The right of every American to practice his or her own religion (or no religion at all) is among the most fundamental of the freedoms guaranteed by the Bill of Rights. The American Civil Liberties Union's long history of working to ensure that religious liberty is protected goes back to the Scopes trial of 1925, long before other groups began to argue for religious freedom. The Free Exercise Clause of the First Amendment mandates that the government should not interfere with people's religious rights to believe and worship freely. The Establishment Clause of the First Amendment prohibits the government from playing favorites and supporting one religion over others, and from favoring religion over nonreligion. The ACLU has been involved in a long series of prominent cases under both the Establishment Clause and the Free Exercise Clause that have argued against government interference in the religious sphere.
Religion is pervasive in the United States - and it is constitutionally protected. The ACLU has long defended individuals, families and religious communities who wish to manifest their religion in public. Particularly when compared to other industrialized democracies, religion plays a prominent role in American public life. Churches, synagogues, mosques, temples, cathedrals and Gurdwaras are plainly visible in the public sphere, and their right to display religious symbols and to construct religious edifices is protected by the Constitution and by statutes. The ACLU has actively supported the right of people to preach their religion in public places and to go door-to-door to spread their religious messages. The Constitution properly protects the right of religious figures to preach their messages over the public airwaves. Religious books, magazines and newspapers are freely published and delivered through the U.S. Postal System. No other industrialized democracy has as much religion as does the United States.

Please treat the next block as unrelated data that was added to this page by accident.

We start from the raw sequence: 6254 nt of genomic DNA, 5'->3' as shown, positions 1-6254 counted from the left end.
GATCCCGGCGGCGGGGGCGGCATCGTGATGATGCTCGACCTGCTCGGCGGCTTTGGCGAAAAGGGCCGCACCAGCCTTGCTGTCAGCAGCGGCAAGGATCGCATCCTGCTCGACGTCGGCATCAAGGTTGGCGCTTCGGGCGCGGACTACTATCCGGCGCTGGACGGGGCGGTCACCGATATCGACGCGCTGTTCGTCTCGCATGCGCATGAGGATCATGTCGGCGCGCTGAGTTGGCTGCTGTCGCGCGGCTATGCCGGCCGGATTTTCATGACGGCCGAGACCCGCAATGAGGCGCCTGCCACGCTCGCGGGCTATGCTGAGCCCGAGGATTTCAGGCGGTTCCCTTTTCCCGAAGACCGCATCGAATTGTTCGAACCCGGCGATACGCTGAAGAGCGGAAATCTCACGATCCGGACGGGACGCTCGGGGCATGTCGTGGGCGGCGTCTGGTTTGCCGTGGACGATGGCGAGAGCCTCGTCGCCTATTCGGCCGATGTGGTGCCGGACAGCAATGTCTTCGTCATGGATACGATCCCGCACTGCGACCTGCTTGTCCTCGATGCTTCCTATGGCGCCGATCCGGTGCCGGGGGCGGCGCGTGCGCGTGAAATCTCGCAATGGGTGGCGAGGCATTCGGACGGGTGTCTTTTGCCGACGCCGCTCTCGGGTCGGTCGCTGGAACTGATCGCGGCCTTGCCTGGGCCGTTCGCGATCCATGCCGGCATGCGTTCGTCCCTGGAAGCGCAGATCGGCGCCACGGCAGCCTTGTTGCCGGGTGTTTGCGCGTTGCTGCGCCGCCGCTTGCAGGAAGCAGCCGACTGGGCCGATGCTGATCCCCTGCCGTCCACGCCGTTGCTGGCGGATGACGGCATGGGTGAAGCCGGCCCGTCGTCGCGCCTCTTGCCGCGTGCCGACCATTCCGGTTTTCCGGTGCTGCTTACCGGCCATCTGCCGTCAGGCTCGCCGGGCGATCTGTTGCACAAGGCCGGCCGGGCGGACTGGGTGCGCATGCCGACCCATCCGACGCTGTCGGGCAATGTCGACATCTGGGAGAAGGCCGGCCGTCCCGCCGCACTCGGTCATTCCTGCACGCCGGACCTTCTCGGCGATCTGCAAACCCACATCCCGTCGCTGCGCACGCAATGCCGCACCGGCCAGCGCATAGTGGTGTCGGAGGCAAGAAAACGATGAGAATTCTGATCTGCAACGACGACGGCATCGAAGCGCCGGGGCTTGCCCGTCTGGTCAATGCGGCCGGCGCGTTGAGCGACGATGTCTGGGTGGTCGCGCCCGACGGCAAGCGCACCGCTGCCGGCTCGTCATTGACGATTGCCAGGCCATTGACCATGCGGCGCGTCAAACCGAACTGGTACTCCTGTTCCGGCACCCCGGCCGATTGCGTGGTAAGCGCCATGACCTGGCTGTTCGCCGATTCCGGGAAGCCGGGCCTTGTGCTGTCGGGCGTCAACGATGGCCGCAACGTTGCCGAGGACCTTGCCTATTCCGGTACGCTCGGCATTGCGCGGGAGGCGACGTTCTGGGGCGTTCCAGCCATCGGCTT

Some people, however, mistakenly use the word "public" when they really mean "governmental." This can be seen, for example, with Ten Commandments monuments. The right of churches and families to erect such monuments on their own property is constitutionally protected, regardless of whether it is public or private and regardless of whether someone is offended or not. A Christian cross that is fully visible from a public sidewalk is constitutionally protected when placed in front of a church. But if that same cross were moved across the street and placed in front of city hall, it would violate the Constitution. The issue is not "religion" -- as the rhetoric misleadingly suggests -- but whether the government should be making decisions about whose sacred texts and symbols should be placed on government property and whose should be rejected.